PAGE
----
Recovery and rehabilitation after spinal fusion surgery take time. Gentle yoga poses can help expedite recovery from spinal fusion surgery and are recommended in a rehabilitation program. The spine is the body’s central support structure that allows the body to stand upright, bend, and stay balanced. However, an individual may need to have vertebrae fused to repair painful back problems. Spinal fusion is a surgical procedure that permanently connects/fuses two or more vertebrae into a single bone. The procedure is done to help:
- Correct a deformity
- Improve stability
- Reduce pain
At the beginning of the recovery process, the doctor may recommend light physical activity like walking. As the spine continues to heal, moderate exercise is essential for optimal recovery. Doctors are recommending gentle yoga to increase mobility, flexibility and regain strength.
Gentle Yoga and Spine Surgery Recovery
Yoga has become a way to stretch the body, exercise, promote physical and mental well-being. There are different styles of yoga, ranging from gentle stretching to advanced poses. Yoga focuses on stretching, coordination, and balance. When stretching the body, the range of motion is improved. Yoga also helps improve balance and increases strength to reduce the risk of falls and injuries. Gentle yoga after spinal fusion benefits include:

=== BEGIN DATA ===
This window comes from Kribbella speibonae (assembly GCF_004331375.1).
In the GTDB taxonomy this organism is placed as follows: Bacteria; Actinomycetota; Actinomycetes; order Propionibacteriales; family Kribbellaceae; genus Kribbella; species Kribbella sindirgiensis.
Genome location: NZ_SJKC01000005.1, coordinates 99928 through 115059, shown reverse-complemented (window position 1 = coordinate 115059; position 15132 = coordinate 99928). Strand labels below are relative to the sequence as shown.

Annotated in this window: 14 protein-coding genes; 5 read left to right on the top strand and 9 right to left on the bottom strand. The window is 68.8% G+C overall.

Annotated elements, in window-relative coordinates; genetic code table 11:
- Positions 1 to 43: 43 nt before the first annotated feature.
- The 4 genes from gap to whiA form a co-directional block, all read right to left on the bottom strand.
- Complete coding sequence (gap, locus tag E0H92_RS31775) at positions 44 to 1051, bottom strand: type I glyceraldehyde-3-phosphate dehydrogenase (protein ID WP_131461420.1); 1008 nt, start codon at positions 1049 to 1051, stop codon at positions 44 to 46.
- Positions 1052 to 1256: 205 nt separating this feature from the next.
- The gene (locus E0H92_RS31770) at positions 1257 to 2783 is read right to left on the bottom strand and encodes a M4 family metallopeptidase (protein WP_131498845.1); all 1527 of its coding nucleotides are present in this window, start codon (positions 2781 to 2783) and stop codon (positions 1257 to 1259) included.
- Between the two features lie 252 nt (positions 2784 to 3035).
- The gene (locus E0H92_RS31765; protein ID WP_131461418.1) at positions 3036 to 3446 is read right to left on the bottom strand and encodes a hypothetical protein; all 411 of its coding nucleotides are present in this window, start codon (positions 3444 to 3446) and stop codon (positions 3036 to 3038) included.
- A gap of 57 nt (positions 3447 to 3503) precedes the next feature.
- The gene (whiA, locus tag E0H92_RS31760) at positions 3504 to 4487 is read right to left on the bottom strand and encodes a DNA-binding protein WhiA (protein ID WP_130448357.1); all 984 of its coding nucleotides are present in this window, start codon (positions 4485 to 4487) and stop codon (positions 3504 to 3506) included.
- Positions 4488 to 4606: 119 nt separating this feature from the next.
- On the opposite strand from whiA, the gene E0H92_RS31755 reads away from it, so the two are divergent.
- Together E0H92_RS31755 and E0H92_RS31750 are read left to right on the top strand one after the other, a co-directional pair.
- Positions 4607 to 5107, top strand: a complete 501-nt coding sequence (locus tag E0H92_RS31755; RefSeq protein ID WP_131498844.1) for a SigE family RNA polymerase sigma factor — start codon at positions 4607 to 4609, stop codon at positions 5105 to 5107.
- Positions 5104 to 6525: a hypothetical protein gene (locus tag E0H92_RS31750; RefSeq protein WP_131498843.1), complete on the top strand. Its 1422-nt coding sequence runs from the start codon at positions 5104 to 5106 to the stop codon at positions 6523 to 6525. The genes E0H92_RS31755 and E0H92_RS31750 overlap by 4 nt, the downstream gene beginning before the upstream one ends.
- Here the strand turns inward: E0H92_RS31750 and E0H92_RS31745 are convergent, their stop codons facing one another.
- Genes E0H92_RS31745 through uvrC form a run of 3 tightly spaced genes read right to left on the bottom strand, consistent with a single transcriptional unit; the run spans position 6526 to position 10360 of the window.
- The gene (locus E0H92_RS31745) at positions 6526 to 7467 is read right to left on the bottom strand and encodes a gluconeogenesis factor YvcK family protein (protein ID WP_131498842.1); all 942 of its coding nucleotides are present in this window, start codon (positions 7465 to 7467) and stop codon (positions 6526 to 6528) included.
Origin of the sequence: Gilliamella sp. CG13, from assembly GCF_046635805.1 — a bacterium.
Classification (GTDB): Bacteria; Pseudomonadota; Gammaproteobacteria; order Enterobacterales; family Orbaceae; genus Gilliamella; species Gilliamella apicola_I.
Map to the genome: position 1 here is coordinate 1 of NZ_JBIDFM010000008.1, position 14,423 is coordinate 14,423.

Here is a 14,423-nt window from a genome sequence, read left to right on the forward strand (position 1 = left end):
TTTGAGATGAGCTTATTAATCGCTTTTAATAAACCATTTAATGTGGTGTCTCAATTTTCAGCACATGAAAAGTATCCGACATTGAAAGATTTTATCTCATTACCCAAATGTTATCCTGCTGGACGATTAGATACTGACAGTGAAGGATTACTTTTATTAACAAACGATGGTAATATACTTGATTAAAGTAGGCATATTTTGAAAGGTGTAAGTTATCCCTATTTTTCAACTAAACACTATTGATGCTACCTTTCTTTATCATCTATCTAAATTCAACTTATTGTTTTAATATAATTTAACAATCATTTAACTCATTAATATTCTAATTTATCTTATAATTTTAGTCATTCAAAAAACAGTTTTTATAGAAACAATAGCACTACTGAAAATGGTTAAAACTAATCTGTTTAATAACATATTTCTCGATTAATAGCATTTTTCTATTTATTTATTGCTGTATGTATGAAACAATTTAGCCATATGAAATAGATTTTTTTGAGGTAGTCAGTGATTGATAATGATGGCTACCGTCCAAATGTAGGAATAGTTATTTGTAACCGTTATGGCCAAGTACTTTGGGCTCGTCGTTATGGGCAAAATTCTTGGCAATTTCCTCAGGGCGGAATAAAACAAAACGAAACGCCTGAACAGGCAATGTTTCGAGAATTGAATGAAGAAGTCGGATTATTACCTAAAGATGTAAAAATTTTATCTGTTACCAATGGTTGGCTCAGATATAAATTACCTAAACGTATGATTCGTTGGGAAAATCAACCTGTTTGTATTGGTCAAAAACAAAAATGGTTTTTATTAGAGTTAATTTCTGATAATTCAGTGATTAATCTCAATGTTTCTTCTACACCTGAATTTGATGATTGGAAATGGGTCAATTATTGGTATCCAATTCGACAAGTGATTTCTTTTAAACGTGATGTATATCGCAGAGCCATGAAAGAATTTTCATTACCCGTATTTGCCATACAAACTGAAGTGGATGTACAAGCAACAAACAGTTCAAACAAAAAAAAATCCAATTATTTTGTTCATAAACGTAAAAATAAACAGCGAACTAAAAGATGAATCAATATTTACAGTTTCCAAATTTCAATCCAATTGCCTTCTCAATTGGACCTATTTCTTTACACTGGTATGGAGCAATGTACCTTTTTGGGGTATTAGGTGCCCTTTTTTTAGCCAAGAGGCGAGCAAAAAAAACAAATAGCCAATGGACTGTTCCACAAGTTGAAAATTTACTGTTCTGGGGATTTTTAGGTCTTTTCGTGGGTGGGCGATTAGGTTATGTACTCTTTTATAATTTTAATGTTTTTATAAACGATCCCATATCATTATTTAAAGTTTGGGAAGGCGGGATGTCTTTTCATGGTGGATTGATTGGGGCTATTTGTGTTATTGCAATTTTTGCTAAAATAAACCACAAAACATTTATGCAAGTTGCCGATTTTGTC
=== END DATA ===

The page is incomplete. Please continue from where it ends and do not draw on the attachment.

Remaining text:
- Pain relief
- Stress reduction
- Improved mental health
- Increased flexibility and strength
- Improved balance
- Increase in energy levels
Gentle yoga after surgery focuses on an improved range of motion/coordination of the arms and legs with the torso. This allows the spine to safely flex, not become stiff, and avoid strain, leading to fuller activity.
When To Begin Yoga After Spinal Fusion?
A reduced range of motion and loss of muscle mass is expected in the weeks and months following surgery. The healthcare/rehabilitation team will address this through exercise and physical therapy once the doctor clears the individual to begin rehabilitation training. The doctor will use some form of diagnostic imaging to determine if the vertebrae have fully fused before giving the ok for exercise. Most individuals can begin light physical activity four to six weeks after the procedure. If the fusion surgery was fused in only one place, individuals could start gentle yoga poses within two to three months. For a multi-level fusion surgery, individuals may need to wait four to six months after the procedure before they can safely begin.